Man Hopes Ohio Will Join Online Movement To Break From United States


An effort is underway to create an actual Buckeye Nation.

While jubilation spilled from some crowds when President Barack Obama claimed a second term, others experienced much different emotions.

Evan Browder was a member of the latter group.

“I was in utter disgust,” Browder said. “I actually went to bed early. Once I seen that Mitt Romney lost Pennsylvania, I went to bed.”

Despite his strong feelings about the election, he insists that is not the reason behind a campaign he launched this week.

“The petition is for the state of Ohio to secede from the union,” Browder said.

Browder said it is not about a President he does not like, but a government that does not work.

“Big spending, major regulation,” Browder said. “People don’t like it.”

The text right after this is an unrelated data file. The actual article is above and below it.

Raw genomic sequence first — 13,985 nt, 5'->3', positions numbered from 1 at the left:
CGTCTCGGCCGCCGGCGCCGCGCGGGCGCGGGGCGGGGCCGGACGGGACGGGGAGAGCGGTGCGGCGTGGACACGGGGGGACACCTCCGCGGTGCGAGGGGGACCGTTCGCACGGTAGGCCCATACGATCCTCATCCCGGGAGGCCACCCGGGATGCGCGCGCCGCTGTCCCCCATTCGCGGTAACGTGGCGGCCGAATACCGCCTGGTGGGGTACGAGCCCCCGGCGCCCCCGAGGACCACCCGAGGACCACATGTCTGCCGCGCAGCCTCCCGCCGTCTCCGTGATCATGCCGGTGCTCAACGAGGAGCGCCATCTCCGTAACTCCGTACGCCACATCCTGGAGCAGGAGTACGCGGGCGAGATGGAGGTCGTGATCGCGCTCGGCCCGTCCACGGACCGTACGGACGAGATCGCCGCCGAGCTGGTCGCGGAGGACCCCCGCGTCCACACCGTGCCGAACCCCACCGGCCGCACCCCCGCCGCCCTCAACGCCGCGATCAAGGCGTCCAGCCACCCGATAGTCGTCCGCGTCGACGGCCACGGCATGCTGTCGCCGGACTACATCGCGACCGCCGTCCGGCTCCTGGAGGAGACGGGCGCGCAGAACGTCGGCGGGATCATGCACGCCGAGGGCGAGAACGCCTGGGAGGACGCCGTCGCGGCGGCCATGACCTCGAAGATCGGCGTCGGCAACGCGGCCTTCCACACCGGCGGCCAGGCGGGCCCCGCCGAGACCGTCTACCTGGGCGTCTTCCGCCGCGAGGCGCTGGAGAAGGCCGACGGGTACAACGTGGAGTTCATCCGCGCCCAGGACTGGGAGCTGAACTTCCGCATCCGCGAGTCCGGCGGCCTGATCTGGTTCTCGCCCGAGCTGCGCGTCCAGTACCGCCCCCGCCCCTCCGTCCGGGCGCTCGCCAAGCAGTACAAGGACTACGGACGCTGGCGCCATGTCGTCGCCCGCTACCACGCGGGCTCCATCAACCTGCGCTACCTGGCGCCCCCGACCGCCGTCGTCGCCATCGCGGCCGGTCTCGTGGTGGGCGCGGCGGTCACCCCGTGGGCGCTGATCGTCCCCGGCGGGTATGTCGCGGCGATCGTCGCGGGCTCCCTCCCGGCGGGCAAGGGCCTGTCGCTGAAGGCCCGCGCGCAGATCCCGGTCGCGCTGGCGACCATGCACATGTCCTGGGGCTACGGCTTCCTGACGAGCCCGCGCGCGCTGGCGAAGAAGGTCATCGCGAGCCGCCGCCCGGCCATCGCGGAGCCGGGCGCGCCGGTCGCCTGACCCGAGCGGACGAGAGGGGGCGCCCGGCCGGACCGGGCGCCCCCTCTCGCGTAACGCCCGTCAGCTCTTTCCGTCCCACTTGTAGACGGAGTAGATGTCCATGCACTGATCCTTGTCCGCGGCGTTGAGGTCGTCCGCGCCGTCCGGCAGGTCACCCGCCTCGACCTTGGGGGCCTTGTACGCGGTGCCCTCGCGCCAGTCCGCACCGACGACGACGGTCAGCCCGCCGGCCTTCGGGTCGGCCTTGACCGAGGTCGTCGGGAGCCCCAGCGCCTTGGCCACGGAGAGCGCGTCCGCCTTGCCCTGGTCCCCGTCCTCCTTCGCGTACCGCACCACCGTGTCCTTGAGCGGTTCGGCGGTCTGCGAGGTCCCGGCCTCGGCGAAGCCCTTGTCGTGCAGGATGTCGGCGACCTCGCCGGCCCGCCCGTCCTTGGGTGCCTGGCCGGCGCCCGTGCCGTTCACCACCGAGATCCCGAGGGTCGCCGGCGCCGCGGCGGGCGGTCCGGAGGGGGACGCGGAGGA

Browder is not alone, the White House’s “We The People” website has petitions from virtually every state in the Union, urging them to withdraw. The petitions have amassed tens of thousands of signatures.

Peter Shane, a Constitutional Law professor at The Ohio State University’s Moritz College of Law, is not impressed.

“The chances of any state seceding from the union are roughly equivalent to our holiday presents being delivered by unicorns this year,” Shane said.

First among the reasons: the constitution makes no provision for secession.

“Aside from whatever bad feeling or apprehension people may have about the election, a state that secedes from the union would lose so much and gain so little, it would be an utterly irrational choice,” Shane said.

Browder does not see things that way. He said that he believes in the power of the people and the internet.

“It’s a bold message,” Browder said. “We can’t keep doing what we’re doing.”

Browder said despite his hopes, he did not realistically expect Ohio to secede. He insists he would have started the campaign even if Mitt Romney won the election.

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